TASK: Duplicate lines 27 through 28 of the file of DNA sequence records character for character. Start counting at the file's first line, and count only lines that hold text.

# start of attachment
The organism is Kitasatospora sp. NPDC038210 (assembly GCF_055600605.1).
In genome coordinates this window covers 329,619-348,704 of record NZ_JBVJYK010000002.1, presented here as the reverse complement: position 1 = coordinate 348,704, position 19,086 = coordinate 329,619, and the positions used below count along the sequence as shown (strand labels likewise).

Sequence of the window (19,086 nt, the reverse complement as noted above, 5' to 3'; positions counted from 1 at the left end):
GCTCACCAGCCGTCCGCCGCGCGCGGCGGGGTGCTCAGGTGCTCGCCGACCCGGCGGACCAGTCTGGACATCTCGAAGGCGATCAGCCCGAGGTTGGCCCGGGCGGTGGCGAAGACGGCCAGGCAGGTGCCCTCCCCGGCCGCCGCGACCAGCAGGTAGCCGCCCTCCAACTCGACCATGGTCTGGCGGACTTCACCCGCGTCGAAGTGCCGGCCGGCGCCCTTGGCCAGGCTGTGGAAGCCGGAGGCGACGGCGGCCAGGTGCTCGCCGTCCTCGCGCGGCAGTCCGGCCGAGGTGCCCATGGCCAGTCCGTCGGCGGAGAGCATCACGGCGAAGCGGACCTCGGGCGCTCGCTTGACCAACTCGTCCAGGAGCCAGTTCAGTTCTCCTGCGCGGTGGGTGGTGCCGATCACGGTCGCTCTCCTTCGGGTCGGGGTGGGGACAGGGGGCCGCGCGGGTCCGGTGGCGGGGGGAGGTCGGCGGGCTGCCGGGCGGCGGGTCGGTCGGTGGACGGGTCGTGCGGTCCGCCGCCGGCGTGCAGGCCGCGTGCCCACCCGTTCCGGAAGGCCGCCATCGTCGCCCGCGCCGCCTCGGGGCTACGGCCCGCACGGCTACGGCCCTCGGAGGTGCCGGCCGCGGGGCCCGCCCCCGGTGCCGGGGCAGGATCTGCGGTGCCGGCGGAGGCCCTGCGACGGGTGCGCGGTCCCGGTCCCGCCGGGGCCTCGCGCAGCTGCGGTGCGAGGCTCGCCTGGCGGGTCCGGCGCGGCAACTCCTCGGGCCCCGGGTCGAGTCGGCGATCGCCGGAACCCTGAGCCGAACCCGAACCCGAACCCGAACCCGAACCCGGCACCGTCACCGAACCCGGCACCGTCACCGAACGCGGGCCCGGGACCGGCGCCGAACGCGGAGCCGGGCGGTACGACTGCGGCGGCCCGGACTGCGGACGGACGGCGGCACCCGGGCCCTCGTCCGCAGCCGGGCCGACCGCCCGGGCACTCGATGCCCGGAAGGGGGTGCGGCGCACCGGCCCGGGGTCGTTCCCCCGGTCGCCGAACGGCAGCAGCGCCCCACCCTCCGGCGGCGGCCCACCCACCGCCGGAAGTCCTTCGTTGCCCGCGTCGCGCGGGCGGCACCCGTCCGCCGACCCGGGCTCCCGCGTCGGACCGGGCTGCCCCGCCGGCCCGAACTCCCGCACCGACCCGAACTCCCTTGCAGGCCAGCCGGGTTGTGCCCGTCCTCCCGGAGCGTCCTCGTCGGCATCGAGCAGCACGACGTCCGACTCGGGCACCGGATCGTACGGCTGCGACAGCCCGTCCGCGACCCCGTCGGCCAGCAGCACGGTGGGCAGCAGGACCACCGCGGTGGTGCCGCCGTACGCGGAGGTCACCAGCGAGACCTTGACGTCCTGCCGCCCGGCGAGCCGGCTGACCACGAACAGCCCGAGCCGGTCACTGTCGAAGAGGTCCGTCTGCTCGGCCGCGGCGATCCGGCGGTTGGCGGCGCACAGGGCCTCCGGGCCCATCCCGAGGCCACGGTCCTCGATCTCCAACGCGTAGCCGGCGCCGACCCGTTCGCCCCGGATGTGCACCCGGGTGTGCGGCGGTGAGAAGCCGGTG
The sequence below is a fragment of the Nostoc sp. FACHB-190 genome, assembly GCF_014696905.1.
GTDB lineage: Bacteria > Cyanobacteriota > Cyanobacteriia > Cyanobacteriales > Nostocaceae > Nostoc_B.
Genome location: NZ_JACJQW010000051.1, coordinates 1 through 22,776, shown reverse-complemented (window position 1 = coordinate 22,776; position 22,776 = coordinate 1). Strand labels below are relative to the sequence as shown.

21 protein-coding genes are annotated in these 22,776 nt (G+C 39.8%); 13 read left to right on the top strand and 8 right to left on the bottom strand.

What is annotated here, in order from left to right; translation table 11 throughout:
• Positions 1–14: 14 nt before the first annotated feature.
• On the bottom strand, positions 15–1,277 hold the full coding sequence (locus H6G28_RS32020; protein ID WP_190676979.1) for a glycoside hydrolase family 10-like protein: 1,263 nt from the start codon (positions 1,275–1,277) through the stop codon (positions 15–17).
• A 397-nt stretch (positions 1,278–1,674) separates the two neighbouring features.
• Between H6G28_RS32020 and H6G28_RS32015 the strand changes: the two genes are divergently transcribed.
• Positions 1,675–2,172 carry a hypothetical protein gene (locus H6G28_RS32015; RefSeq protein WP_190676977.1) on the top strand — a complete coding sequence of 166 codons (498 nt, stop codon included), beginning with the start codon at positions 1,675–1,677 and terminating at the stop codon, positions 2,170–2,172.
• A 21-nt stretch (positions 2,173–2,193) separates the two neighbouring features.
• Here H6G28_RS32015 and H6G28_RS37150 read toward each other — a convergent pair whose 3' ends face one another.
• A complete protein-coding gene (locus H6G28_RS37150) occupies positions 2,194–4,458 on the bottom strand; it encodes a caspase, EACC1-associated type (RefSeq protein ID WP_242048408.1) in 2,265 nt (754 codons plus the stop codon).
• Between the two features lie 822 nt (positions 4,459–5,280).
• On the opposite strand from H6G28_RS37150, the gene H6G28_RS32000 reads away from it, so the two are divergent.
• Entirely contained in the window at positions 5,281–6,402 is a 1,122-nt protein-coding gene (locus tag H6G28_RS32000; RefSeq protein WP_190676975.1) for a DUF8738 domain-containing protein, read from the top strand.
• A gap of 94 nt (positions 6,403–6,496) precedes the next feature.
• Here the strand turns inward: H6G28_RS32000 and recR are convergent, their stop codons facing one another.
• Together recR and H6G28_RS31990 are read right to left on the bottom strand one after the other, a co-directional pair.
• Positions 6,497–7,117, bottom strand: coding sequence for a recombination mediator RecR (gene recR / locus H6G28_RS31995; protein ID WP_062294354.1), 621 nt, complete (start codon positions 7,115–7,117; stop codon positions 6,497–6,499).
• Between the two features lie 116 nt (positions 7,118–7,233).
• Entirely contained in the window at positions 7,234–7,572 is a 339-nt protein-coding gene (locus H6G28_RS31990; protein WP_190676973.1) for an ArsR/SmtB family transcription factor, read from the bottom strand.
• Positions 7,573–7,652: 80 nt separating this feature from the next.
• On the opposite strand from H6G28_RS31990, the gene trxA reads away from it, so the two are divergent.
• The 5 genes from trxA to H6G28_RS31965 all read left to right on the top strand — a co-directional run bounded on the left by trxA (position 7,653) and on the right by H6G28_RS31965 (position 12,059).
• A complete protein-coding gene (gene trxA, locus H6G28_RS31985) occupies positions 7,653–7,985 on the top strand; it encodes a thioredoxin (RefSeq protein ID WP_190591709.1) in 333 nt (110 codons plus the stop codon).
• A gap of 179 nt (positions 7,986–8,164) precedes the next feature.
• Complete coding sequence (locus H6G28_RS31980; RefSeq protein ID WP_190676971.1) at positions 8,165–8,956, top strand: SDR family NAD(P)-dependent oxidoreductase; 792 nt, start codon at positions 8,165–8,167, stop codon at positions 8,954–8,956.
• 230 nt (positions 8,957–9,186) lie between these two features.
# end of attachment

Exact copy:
• Positions 7,573–7,652: 80 nt separating this feature from the next.
• On the opposite strand from H6G28_RS31990, the gene trxA reads away from it, so the two are divergent.